his mother. These are fifteen representative images of reality. Nothing can happen to us that is not contained there; all that is there can happen to us and in some
sense is happening to us now. To pray the Rosary is to try yet again to keep in touch with life in its fullness, to insure that we do not evade or miss anything.

The ring of beads is a means for counting prayers as we work through a program of prayer and meditation. There are five groups of ten beads, each group
separated from the next by a larger bead. To this circlet of beads is added a short pendant consisting of a large bead, three small ones, another large bead and
a crucifix.

It is used in various ways. A common way of doing this program of prayer is to start with the crucifix at the end of the small pendant. On this is said the Creed,
then on the first large bead the Lord's Prayer, a Hail Mary on each of the three small beads, and the Glory be to the Father or the Salve Regina on the
remaining large bead.

Where the pendant joins the round there is a large bead or a medallion on which is said the Lord's prayer; then come ten small beads on each of which a Hail
Mary is said; the large bead that follows is used for the saying of the Glory be to the Father to conclude the first decade and then the Lord's prayer to begin the
next ten, and so on until the decade consisting of the Lord's Prayer, ten Hail Marys and the Gloria, has been said five times and the round is finished.

These memorized prayers are combined with a scheme of meditation on fifteen subjects, all drawn from the Bible with the exception of the last two. These
subjects are called mysteries and are divided into three groups as follows:

The Joyful Mysteries

1. The Annunciation. St Luke 1:26-38

2. The Visitation. St Luke 1:39-56

3. The Nativity. St Luke 2:1-20

4. The Presentation. St Luke 2:22-40

5. The Finding in the Temple. St Luke 2:41-52

The Sorrowful Mysteries

1. The Agony in the Garden. St Luke 22:39-54

2. The Scourging. Isaiah 5:3-1; St John 19:1

3. The Crowning with Thorns. St Matthew 27:27-31

4. The Carrying of the Cross. St Luke 23:26-32

5. The Crucifixion. St John 19:17-37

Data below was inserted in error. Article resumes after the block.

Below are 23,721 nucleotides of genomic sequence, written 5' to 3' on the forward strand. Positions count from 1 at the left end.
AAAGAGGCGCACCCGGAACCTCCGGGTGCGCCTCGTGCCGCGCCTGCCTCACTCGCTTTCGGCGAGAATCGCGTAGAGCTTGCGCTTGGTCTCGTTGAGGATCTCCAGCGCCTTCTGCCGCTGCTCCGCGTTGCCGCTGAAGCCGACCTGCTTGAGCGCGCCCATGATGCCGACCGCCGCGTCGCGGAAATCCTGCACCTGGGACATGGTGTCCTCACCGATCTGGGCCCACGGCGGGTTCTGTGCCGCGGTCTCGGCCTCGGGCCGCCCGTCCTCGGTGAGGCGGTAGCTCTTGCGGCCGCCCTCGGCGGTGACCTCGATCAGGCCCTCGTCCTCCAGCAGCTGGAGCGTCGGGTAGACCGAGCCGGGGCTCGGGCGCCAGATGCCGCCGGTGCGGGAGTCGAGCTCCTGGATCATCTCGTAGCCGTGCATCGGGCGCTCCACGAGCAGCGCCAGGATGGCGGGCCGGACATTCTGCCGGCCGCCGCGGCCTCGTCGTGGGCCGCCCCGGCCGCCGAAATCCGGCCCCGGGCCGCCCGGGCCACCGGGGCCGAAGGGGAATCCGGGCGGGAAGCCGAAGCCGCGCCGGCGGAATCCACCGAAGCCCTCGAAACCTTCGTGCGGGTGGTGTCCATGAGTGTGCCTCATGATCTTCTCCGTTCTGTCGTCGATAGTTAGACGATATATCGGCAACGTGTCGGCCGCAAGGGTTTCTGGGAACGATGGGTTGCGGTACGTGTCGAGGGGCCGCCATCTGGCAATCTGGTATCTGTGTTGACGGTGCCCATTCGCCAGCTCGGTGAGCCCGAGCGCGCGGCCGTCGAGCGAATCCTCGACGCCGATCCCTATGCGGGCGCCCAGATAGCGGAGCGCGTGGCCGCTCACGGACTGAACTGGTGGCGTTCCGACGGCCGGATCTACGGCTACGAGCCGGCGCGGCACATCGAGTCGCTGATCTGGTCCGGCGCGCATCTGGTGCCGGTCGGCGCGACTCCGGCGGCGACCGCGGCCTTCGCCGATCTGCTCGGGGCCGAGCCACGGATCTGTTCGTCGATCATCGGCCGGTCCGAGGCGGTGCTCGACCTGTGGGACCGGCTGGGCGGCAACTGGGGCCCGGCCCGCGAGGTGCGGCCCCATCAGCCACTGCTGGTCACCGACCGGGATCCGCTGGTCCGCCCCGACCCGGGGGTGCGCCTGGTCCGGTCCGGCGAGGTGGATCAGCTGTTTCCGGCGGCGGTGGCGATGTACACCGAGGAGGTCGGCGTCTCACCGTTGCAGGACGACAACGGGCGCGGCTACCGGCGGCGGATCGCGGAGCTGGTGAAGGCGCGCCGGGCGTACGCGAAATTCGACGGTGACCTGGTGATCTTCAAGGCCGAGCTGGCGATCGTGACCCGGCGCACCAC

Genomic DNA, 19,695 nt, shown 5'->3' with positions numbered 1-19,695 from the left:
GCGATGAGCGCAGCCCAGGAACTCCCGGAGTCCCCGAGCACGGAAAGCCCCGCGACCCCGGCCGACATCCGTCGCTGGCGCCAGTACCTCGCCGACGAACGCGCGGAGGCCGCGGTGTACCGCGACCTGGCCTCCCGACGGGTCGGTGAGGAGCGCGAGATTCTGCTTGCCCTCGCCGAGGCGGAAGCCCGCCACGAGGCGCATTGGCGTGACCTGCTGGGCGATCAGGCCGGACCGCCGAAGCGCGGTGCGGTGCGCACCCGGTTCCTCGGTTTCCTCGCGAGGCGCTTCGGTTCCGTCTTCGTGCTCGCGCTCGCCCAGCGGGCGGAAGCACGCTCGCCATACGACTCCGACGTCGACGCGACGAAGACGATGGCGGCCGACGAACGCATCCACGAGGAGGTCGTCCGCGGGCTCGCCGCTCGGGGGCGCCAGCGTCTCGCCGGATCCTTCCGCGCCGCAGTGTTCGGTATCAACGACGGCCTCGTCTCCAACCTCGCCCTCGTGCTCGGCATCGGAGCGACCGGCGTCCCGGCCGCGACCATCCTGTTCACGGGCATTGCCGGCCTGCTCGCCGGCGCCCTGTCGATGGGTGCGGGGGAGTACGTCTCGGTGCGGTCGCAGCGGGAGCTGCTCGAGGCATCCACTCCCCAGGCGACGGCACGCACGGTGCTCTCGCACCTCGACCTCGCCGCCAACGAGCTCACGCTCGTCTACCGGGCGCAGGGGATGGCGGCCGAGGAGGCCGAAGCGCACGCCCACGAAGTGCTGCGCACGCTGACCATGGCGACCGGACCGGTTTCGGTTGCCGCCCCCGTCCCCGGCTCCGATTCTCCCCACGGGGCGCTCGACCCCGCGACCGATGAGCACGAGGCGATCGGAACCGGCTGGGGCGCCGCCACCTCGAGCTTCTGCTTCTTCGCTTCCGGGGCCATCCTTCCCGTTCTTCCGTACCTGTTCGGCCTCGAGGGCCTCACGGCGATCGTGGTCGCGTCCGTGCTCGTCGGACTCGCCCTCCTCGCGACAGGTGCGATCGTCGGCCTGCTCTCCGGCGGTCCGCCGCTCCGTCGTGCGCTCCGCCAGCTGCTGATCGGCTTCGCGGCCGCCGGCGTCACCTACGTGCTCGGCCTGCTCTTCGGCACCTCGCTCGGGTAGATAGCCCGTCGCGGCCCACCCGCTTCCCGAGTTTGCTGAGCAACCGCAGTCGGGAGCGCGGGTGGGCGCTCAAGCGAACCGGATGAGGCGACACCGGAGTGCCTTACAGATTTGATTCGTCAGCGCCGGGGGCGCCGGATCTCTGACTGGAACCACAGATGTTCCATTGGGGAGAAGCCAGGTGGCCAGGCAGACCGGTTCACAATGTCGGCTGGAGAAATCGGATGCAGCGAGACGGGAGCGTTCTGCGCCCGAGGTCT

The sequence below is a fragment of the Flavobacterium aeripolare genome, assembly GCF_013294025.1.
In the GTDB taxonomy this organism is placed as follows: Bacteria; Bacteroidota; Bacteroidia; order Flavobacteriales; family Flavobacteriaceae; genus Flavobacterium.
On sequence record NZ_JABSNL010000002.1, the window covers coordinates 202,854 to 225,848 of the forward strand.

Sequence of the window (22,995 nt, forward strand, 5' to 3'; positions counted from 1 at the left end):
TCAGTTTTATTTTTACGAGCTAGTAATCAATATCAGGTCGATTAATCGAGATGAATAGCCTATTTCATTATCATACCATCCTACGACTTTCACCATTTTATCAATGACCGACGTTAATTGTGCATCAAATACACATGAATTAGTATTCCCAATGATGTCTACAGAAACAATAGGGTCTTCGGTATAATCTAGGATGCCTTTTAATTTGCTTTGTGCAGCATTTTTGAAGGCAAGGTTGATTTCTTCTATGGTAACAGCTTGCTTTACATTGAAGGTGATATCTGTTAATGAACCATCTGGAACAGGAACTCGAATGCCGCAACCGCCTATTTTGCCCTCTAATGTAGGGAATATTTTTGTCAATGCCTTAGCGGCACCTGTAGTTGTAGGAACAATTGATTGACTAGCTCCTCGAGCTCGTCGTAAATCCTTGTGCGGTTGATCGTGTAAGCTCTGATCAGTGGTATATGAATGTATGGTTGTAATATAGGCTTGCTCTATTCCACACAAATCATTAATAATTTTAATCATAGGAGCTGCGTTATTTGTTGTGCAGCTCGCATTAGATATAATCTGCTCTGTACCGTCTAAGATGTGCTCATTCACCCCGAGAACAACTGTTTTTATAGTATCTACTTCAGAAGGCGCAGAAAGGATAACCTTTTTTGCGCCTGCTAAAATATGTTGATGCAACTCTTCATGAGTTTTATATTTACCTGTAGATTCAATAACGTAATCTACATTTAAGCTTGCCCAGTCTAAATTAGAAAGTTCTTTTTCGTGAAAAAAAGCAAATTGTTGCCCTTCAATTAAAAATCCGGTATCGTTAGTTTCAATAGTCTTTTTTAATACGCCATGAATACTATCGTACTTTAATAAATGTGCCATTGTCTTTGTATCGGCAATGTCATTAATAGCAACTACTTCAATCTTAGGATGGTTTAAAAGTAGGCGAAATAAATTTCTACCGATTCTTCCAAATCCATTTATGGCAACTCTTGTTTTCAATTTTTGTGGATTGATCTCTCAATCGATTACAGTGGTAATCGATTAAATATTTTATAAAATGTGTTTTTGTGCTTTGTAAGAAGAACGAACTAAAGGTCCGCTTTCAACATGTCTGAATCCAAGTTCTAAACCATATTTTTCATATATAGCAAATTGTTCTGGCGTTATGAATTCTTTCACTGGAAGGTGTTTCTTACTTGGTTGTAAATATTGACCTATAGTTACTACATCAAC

The Glorious Mysteries

1. The Resurrection. St John 20

2. The Ascension. Acts 1:1-11

3. The Coming of the Holy Spirit. Acts 2:1-13

4. The Assumption of the Virgin Mary

5. The Coronation (Rev. 12)

While each decade of the Rosary is said one of these themes or mysteries is held in the mind for meditation, so that each time the Rosary is said the mind will
have dwelt on five great Christian meanings. They are taken in turn according to the days of the week: on Monday and Thursday, the Joyful Mysteries; on
Tuesday and Friday, the Sorrowful Mysteries; on Wednesday and Saturday, the Glorious Mysteries.

Such is this fifteen-point program of Christian themes for meditation in a setting of familiar prayers which has been found to be so helpful to innumerable people
greatly varying in age and education and experience. No other scheme of prayer has been so widely used in the Christian west.2

It may be asked, Why do we need Mary and Marian devotions and holy objects like the Rosary and the Miraculous Medal? Because this world is a dangerous place in which Satan is
active, because damnation is possible for any one of us. The constant Our Fathers and Hail Marys of the Rosary are required because of our depraved nature: such prayers are
instruments to hold back the world, the flesh, and the devil. Moreover, the prophecy that all generations are to call Mary blessed is a command not an option. Many Fundamentalists who
frown at Marian devotions like the Rosary are likely to frown even at devotions directed exclusively to Jesus. The whole idea of "devotions" is alien to them. Only when they realize their
own perilous condition, their own need for supernatural resources can they begin to understand the urgency of these devotions. Even expert swimmers are helpless in powerful currents -
and when you are swimming in dangerous waters the current could get you before you know it. Lifejackets can be lifesavers in such circumstances.

God will use every created instrument to help us reach Him. It is for this reason that He sends us a loving Mother who will protect us from danger and feed, clothe and shelter us.

















"Holy Mother Mary Pray For Us From The Clouds High Above"